row your boat

While discussing with a FB friend the last video posted by Price Ea – you can watch it by clicking on the picture above – something hit me.

We were exchanging ideas about how much control each of us has over his own life when I realized that our very insistence on using precisely this term is what causes a lot of trouble.

The notion of control divides the world in two.
The controller and the controlled.

And since we are social animals, things become very quickly very complicated.

Being ‘animals’ means we that we have ‘animalic’ needs. Air to breathe, water to drink, food to eat, shelter from the elements… The first floors of Maslow’s pyramid, as you surely remember.
Being ‘social animals’ means that we not only depend on having access to enough physical space and resources but also on the cooperation of the people who happen to be in our vicinity.

The control hypothesis ‘leads’ us into a competition for both space and authority above those around us.
Our world becomes divided into what ever space we already control and the rest. Meaning the (yet) uncontrolled areas from where it is very possible that a challenger might spring up anytime so that the controller must somehow extent his control over those areas as well, as soon as possible.
Our neighbors become divided into our ‘slaves’ and our direct competitors. Who have to be, sooner or later, subdued into slaves – lest they do the same thing unto us.

In conclusion, the ‘control hypothesis’ sees the world as a constantly busy battlefield where each of the dwellers is in constant conflict with everybody else.

Luckily, even the most perfunctory  glance down the history teaches us that human success is more about cooperation than about conflict.

Only the conspiracy theorists believe that most wars are started by business people trying to sell their wares to the warring parties. The reasonable business people know that while a certain amount of tension is good for their business – tension sells guns, among other things – an actual war exhausts both parties and destroys solvent demand.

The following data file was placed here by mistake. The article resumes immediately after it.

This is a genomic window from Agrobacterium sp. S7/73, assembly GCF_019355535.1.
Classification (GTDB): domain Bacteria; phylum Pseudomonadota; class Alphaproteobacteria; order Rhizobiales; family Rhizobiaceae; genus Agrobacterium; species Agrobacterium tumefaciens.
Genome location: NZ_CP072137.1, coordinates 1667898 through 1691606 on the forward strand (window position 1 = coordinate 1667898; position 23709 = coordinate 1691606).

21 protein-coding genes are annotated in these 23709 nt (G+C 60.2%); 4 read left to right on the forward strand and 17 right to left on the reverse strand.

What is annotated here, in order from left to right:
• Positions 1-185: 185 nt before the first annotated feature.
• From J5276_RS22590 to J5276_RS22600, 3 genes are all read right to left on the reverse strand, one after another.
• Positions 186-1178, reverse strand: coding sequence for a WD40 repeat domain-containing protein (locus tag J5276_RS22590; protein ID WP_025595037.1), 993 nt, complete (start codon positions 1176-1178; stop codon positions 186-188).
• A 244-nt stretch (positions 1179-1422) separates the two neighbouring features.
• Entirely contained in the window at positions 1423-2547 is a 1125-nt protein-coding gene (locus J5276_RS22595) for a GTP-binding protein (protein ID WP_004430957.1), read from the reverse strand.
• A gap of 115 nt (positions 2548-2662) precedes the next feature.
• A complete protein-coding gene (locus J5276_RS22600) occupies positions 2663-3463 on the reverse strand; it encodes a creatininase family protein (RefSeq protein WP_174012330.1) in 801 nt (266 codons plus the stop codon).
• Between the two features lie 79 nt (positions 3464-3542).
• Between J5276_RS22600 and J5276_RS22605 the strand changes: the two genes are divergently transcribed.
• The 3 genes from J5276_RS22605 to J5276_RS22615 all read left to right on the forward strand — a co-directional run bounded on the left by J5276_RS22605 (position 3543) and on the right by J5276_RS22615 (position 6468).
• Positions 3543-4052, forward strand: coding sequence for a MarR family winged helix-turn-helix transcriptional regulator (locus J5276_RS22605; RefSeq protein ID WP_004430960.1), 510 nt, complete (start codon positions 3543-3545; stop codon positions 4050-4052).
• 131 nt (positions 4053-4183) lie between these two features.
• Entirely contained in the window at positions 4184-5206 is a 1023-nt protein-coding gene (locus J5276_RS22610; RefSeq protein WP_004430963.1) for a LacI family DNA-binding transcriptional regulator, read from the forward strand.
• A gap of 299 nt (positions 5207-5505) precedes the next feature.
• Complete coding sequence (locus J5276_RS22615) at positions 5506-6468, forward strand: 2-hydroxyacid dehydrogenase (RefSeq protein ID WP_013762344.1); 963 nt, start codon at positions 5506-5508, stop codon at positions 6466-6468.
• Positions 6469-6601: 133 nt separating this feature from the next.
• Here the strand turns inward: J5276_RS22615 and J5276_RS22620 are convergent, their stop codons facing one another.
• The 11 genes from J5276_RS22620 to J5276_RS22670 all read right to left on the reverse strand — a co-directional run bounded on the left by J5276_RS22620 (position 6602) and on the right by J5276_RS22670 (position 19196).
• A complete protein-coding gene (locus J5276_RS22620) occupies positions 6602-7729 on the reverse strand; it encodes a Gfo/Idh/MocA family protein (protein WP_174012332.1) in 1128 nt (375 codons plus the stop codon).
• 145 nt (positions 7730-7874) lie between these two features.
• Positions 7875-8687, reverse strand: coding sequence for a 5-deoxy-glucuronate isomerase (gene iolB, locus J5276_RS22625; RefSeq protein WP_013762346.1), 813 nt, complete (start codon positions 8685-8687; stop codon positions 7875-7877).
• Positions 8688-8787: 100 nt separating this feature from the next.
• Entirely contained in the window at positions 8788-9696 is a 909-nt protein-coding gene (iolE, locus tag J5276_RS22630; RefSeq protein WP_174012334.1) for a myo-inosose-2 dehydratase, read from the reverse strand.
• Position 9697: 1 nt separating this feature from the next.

While it is possible that some callous business people or political actors might try to foment war, for various reasons, that doesn’t mean they are behaving reasonably.

Which brings us to the alternate hypothesis.

How about we replace the concept of ‘control’ with the idea of ‘autonomy’?

How about we give up the ‘tiresome’ notion of control and replace it with the peaceful concept of cooperation?

Since we have already figured out that we depend on both those around us and on whatever resources we can identify, how about we enroll the cooperation of as many of the like minded that surround us as possible and search together for those resources?
Instead of each of us simultaneously trying to run faster than everybody else and to hold back as many as possible – the true meaning of generalized conflict?

Which brings me to the notion of ‘autonomy’.
Being autonomous means being engaged in a special kind of relationship. It means being part of a flexible structure. One that is strong enough to resist but flexible enough to allow a variable amount of leeway for each of its components.
The very concept of autonomy recognizes the mutual dependency that exists between the autonomous members of the said structure and also the fact that the very strength of the structure comes from each of the members being able to solve problems on his own.

Autonomously, that is.
Drawing resources from the structure, sometimes enrolling the negotiated cooperation of some other members but, on the whole, most of the problems get to be resolved ‘under the radar’. To the great benefit of the entire structure.
The vast majority of the structure not even noticing the huge numbers of situations that get solved this way.

Compare this situation to the one described in the first scenario, the one where everybody fights, openly or covertly, with every body else and tell me what you prefer.

“Control” or “Autonomy”?

An all out incessant war for ultimate control or a continuous process of negotiation?